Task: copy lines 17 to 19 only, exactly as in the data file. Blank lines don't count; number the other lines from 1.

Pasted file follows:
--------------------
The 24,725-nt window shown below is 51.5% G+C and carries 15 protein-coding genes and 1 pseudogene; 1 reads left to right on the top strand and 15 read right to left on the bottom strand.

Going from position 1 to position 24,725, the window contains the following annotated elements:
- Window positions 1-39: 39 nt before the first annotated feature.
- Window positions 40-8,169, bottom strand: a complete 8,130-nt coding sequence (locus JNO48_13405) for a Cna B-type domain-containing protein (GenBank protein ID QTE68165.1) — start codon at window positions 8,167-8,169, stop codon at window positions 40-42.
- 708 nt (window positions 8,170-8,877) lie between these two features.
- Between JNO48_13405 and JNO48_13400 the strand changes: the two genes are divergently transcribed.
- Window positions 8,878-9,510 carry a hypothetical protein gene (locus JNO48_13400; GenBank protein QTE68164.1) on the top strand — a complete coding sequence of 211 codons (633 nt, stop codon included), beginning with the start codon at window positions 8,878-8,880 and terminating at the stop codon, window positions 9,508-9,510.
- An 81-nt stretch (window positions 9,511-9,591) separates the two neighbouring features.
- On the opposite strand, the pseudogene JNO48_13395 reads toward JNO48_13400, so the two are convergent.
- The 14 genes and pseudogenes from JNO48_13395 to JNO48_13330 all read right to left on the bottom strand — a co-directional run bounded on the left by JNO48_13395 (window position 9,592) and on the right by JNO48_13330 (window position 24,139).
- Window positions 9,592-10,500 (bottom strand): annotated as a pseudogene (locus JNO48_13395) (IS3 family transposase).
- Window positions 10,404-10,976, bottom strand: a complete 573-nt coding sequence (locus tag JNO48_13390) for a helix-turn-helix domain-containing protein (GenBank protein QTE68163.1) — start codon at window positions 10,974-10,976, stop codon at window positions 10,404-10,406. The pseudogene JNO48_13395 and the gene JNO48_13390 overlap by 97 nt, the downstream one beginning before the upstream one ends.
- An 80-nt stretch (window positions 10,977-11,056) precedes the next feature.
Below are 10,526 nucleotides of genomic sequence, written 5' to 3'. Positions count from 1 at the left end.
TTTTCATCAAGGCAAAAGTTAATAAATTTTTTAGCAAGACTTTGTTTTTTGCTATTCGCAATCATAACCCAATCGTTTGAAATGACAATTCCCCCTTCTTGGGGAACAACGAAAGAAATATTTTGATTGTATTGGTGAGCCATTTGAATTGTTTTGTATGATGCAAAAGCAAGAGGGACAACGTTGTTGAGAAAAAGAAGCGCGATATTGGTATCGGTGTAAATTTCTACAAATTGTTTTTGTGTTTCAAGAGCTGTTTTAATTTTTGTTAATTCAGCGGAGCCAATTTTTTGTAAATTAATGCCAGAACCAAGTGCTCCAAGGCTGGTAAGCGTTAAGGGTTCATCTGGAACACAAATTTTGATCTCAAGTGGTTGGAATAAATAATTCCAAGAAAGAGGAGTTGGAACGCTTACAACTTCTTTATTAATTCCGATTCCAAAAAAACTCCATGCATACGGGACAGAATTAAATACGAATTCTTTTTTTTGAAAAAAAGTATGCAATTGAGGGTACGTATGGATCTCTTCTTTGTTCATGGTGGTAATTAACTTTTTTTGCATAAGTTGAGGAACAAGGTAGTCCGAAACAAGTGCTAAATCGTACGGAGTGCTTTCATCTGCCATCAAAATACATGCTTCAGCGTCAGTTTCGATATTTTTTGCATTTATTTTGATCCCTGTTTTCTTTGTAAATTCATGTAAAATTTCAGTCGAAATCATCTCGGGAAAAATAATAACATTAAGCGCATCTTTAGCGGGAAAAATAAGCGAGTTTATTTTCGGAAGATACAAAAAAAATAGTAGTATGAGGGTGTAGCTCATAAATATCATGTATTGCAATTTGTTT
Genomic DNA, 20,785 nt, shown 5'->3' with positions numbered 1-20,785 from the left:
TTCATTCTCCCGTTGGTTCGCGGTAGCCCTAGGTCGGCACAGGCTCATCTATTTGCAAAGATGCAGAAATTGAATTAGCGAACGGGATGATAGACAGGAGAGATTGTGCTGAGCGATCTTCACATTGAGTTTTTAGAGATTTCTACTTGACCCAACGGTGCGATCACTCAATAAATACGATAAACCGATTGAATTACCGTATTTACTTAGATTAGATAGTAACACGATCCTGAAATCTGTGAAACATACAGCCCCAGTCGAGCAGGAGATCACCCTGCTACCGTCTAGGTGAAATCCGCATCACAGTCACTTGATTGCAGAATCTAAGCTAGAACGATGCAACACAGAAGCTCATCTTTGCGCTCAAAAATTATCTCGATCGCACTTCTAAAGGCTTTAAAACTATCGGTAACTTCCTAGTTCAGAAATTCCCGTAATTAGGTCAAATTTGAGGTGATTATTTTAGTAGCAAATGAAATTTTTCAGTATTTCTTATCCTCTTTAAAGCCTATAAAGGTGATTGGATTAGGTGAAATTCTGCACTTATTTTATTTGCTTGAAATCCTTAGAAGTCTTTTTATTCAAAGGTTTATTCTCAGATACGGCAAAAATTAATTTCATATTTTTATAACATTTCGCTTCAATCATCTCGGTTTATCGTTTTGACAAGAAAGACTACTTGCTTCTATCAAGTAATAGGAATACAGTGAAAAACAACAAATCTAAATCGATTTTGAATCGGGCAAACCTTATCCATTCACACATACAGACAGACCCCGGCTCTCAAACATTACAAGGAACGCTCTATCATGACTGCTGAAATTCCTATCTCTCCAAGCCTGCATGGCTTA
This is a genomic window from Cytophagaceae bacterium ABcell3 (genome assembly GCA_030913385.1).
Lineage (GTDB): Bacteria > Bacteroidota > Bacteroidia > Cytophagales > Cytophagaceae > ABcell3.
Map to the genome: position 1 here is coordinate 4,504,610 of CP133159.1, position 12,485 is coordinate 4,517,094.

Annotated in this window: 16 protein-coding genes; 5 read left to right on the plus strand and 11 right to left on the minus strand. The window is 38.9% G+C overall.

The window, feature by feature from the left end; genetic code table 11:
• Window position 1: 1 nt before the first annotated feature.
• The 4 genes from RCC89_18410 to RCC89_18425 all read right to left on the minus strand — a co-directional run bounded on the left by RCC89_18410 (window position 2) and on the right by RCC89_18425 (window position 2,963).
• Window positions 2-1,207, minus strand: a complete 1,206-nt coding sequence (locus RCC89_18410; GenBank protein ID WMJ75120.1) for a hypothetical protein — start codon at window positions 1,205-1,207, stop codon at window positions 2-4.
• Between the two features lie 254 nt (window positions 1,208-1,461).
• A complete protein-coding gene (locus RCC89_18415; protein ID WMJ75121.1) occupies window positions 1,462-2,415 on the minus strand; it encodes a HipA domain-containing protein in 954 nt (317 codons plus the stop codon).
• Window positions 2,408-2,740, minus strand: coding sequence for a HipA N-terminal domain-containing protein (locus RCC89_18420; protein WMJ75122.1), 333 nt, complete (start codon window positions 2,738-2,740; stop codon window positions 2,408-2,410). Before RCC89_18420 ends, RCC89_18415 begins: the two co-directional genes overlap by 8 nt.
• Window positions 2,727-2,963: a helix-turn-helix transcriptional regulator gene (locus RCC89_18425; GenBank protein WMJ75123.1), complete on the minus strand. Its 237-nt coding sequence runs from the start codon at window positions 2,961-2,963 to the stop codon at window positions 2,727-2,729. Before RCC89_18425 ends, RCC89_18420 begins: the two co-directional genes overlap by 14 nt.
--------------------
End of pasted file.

TTCATTCTCCCGTTGGTTCGCGGTAGCCCTAGGTCGGCACAGGCTCATCTATTTGCAAAGATGCAGAAATTGAATTAGCGAACGGGATGATAGACAGGAGAGATTGTGCTGAGCGATCTTCACATTGAGTTTTTAGAGATTTCTACTTGACCCAACGGTGCGATCACTCAATAAATACGATAAACCGATTGAATTACCGTATTTACTTAGATTAGATAGTAACACGATCCTGAAATCTGTGAAACATACAGCCCCAGTCGAGCAGGAGATCACCCTGCTACCGTCTAGGTGAAATCCGCATCACAGTCACTTGATTGCAGAATCTAAGCTAGAACGATGCAACACAGAAGCTCATCTTTGCGCTCAAAAATTATCTCGATCGCACTTCTAAAGGCTTTAAAACTATCGGTAACTTCCTAGTTCAGAAATTCCCGTAATTAGGTCAAATTTGAGGTGATTATTTTAGTAGCAAATGAAATTTTTCAGTATTTCTTATCCTCTTTAAAGCCTATAAAGGTGATTGGATTAGGTGAAATTCTGCACTTATTTTATTTGCTTGAAATCCTTAGAAGTCTTTTTATTCAAAGGTTTATTCTCAGATACGGCAAAAATTAATTTCATATTTTTATAACATTTCGCTTCAATCATCTCGGTTTATCGTTTTGACAAGAAAGACTACTTGCTTCTATCAAGTAATAGGAATACAGTGAAAAACAACAAATCTAAATCGATTTTGAATCGGGCAAACCTTATCCATTCACACATACAGACAGACCCCGGCTCTCAAACATTACAAGGAACGCTCTATCATGACTGCTGAAATTCCTATCTCTCCAAGCCTGCATGGCTTA
This is a genomic window from Cytophagaceae bacterium ABcell3 (genome assembly GCA_030913385.1).
Lineage (GTDB): Bacteria > Bacteroidota > Bacteroidia > Cytophagales > Cytophagaceae > ABcell3.